Perhaps the adaptation required today and in the future mustn’t be viewed by conservationists as the loss of our identity but gaining relevance to our customers and our children. We’d merely let go of a bit of one type of cultural DNA no longer essential to make room for another. This adaptation wouldn’t require letting go of all biologists and data collection but shifting some of that capacity to the interpretation of scientific evidence and skillful engagement of the public.

What do you think?


About cognizantfox

Cognizantfox has served his country over twenty-five years doing the unselfish, noble work of conserving America's natural heritage.
This entry was posted in Adaptive Leadership, Anthropocene, Conservation, Leadership, Uncategorized. Bookmark the permalink.

4 Responses to The Future Work of Conservationists?

  1. keenan Adams says:

    The change you propose is spot on! I believe that people don’t resit change, but rather they resist loss (be it real or perceived). I think the question we have to wrestle with is what is the perceived loss by adjusting our current model?

    • cognizantfox says:

      Well, thank you very much. It’s nice to hear from you! As you probably know the resistance you mention even has a name: loss aversion bias. I encourage everyone to look into it because it can help us understand what to expect from ourselves in life and work. Your question points toward the first step of leading others through change – diagnosing the problem. Put simply we ask lots of frank, hard questions in a holding environment – a place people feel safe to speak their mind. Folks need to hear in frank, simple language why change is being suggested in the first place. They need to see data and projections just like the public would. Senior authority figures should convene these discussions and protect voices of dissent. At this point managing self becomes important. SAFs must resist the desire to go fast and declare victory. They may have to resist the urge to be the first regional SAF to “come up with a solution.” They will have to disappoint people at a rate they can tolerate. They must remember that people with the problem have to be part of the solution. And those folks will take responsibility for what they help create. In the end, it’s important to remember with cultural adaptation the correct mindset is to patiently move toward solution not solve the problem. What is the perceived loss? I suspect there are as many perceptions of loss as there are people in the organization with varying degrees of severity – all relevant, valid concerns. I learned to believe that we each have a distorted version of reality – collect all the versions add them together and you’ll have a valid version. I hope I get to work more closely on this adaptive challenge with you someday.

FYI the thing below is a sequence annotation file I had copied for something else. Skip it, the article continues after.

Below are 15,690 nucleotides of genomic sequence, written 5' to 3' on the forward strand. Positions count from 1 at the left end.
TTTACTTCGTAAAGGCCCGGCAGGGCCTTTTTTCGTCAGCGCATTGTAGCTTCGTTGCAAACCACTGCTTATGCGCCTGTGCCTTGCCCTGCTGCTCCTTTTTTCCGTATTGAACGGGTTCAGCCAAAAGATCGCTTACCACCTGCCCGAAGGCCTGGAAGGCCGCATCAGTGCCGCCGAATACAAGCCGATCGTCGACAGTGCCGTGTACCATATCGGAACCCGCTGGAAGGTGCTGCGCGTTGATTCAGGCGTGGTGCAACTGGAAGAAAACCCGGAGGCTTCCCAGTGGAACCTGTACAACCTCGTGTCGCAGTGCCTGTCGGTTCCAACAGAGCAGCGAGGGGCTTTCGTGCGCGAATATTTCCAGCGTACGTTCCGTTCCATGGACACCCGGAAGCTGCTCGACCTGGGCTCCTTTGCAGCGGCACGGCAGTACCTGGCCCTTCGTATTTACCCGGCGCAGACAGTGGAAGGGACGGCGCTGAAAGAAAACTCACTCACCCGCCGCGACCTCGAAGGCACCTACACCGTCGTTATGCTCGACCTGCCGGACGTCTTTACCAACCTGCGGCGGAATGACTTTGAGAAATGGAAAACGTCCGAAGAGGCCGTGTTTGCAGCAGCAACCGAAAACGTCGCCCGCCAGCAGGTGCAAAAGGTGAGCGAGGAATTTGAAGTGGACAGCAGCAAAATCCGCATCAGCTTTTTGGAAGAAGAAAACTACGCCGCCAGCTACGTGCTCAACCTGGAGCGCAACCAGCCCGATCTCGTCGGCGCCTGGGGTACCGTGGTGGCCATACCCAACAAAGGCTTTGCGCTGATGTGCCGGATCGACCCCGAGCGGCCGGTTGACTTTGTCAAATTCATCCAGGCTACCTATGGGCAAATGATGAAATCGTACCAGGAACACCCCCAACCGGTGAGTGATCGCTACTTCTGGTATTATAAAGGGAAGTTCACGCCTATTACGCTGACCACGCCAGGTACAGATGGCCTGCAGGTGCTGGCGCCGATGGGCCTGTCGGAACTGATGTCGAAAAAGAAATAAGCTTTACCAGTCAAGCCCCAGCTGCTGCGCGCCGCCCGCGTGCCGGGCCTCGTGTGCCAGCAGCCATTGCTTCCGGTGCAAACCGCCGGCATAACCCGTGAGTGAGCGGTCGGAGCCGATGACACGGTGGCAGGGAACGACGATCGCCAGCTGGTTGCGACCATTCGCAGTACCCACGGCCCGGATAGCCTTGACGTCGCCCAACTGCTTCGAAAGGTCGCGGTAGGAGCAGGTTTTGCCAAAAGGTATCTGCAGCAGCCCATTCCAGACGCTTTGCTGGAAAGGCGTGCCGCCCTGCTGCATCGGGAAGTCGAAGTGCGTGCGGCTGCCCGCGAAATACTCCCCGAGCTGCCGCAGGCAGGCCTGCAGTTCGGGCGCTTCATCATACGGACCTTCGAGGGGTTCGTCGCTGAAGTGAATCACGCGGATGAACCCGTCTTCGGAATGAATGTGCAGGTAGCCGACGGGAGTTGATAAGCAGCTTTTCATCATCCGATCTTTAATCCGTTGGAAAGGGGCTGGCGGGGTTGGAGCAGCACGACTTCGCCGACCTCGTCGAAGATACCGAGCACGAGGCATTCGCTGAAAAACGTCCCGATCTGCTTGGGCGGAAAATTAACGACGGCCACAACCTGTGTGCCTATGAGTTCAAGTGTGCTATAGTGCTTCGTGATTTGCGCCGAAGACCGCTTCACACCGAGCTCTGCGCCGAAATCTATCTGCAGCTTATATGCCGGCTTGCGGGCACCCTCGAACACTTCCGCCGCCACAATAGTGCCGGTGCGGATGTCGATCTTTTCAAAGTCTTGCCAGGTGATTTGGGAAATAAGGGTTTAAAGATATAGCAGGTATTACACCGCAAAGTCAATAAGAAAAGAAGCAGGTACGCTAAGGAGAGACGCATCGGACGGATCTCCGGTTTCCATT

2. Susan Todd says:

    This is wonderful Jimmy!! I copied it to my folder of things to mention on the first day of NRM 101. We talk a lot about cogs and wheels .

    Might see you at the Sign Party!

    Enjoy this gentle spring day.